News

Family Law Reform



25 March 2011

Professor Patrick Parkinson, AM comments on the Federal Government's legislation that aims to alter some of the Howard government's family law reforms.

In an interview with The World Today, Professor Parkinson the new bill fine-tunes the 2006 legislation.

"Well the 2006 reforms did a whole variety of things," he asserts.

"It was a very major reform package.
"And one of the things it did was to say that there are two primary concerns for the court.

"The first one is to look at the benefit to the child of a meaningful relationship with both of the parents.

"The second primary consideration was to protect children from harm, from abuse.
And what the new bill does is just to clarify that a little bit and say, look in any case where there's a conflict between those two principles you ought to give a bit more priority to protection of children from harm."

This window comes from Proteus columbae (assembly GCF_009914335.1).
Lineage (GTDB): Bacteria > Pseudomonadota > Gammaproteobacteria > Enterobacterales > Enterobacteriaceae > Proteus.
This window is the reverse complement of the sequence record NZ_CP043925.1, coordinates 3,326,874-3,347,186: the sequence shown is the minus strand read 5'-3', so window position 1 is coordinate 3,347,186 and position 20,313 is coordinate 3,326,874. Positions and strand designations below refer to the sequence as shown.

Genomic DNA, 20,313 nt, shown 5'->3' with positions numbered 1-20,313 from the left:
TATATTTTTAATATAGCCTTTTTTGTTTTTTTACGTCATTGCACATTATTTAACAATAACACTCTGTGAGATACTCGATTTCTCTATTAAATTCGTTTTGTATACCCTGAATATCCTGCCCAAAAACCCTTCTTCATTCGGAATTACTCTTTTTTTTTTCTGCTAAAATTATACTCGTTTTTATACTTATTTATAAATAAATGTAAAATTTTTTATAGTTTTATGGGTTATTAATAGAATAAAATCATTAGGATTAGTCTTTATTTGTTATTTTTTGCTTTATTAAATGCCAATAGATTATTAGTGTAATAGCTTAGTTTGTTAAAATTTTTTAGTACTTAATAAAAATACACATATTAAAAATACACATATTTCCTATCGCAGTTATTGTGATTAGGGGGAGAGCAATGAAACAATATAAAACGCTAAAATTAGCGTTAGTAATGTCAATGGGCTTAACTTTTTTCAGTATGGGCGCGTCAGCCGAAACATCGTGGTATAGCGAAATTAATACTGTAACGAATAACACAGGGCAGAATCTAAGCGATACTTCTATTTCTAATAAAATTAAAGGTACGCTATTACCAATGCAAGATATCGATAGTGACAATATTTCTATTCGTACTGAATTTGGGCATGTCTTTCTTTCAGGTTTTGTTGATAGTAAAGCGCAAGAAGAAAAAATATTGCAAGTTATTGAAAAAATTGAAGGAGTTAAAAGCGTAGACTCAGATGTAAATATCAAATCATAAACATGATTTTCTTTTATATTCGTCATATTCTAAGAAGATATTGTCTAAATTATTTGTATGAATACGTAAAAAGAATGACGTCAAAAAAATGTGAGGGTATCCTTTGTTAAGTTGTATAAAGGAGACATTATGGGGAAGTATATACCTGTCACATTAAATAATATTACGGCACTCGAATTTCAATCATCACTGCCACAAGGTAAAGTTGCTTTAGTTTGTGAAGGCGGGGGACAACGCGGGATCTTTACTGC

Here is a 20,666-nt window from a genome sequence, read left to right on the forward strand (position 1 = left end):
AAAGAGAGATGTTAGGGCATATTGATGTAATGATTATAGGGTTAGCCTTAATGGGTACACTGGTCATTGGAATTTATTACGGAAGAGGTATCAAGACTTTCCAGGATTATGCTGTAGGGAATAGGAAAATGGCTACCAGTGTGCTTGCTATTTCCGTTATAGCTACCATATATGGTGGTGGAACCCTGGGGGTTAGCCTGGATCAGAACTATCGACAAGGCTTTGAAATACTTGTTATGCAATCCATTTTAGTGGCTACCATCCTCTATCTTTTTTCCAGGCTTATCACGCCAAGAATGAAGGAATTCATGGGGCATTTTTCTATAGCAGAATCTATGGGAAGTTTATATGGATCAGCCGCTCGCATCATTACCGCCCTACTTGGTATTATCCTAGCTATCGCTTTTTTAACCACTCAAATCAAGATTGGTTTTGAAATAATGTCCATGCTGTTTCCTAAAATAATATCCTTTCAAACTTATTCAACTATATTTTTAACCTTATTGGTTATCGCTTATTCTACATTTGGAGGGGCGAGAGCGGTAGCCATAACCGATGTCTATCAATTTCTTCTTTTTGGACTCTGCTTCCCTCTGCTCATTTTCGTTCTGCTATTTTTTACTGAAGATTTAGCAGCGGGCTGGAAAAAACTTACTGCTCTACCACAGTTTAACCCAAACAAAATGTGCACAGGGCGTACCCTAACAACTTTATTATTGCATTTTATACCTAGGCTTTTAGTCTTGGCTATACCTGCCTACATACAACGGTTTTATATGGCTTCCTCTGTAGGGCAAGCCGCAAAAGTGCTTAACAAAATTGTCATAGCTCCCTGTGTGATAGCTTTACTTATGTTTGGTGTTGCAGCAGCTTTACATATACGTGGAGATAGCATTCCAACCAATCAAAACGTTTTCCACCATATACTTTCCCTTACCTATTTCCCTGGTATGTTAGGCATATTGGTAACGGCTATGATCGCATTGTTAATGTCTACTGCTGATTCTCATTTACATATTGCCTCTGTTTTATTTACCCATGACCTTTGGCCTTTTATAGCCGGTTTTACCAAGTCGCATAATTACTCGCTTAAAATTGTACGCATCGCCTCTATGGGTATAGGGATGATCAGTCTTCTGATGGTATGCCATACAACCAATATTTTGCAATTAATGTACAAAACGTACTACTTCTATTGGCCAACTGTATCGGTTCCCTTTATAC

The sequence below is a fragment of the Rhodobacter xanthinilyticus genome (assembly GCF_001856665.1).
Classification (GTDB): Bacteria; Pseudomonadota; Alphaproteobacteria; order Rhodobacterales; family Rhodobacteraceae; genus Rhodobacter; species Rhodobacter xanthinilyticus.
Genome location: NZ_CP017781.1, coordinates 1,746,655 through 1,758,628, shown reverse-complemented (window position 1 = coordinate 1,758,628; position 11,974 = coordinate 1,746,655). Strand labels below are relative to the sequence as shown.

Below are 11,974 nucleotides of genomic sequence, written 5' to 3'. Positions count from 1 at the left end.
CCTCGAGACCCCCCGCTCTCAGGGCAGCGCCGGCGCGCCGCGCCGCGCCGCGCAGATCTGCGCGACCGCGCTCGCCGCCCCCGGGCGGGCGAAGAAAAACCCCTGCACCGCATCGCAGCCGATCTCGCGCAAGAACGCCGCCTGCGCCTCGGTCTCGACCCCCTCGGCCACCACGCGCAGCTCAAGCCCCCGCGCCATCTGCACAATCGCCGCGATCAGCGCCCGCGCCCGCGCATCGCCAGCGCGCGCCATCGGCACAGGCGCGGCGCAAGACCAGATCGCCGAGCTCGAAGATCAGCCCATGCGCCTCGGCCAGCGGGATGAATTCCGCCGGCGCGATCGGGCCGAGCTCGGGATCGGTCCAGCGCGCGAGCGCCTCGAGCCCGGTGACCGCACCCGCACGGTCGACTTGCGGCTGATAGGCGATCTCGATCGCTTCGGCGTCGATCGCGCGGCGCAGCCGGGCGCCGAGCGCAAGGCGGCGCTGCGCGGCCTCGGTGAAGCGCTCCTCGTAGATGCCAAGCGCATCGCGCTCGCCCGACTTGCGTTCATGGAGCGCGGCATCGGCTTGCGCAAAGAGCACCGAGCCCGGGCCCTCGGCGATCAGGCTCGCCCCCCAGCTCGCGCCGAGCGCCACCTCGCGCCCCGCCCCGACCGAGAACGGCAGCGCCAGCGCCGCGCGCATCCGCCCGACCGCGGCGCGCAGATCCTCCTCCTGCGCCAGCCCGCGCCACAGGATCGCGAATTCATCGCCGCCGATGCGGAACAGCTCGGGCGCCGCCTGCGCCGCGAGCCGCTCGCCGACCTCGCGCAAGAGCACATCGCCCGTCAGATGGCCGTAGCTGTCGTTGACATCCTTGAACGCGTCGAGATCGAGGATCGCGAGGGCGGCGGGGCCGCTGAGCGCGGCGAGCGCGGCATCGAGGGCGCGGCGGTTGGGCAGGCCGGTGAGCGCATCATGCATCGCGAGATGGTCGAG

Professor Parkinson also outlines the changes to the definition of domestic violence.

"The current definition of family violence in the Act has been around in various forms for many years now and it essentially says it's behaviour that causes somebody to be afraid.
"There's been a view amongst some of the advocacy groups that that definition ought to be much broader, much more expansive.
"And so what the bill does is to create a completely new definition which is basically saying that family violence is behaviour - physical violence, threatening behaviour, other behaviour - which coerces or controls somebody or causes them to be afraid."
View the transcript and download the audio - Family Law changes introduced - The World Today


Contact: Greg Sherington

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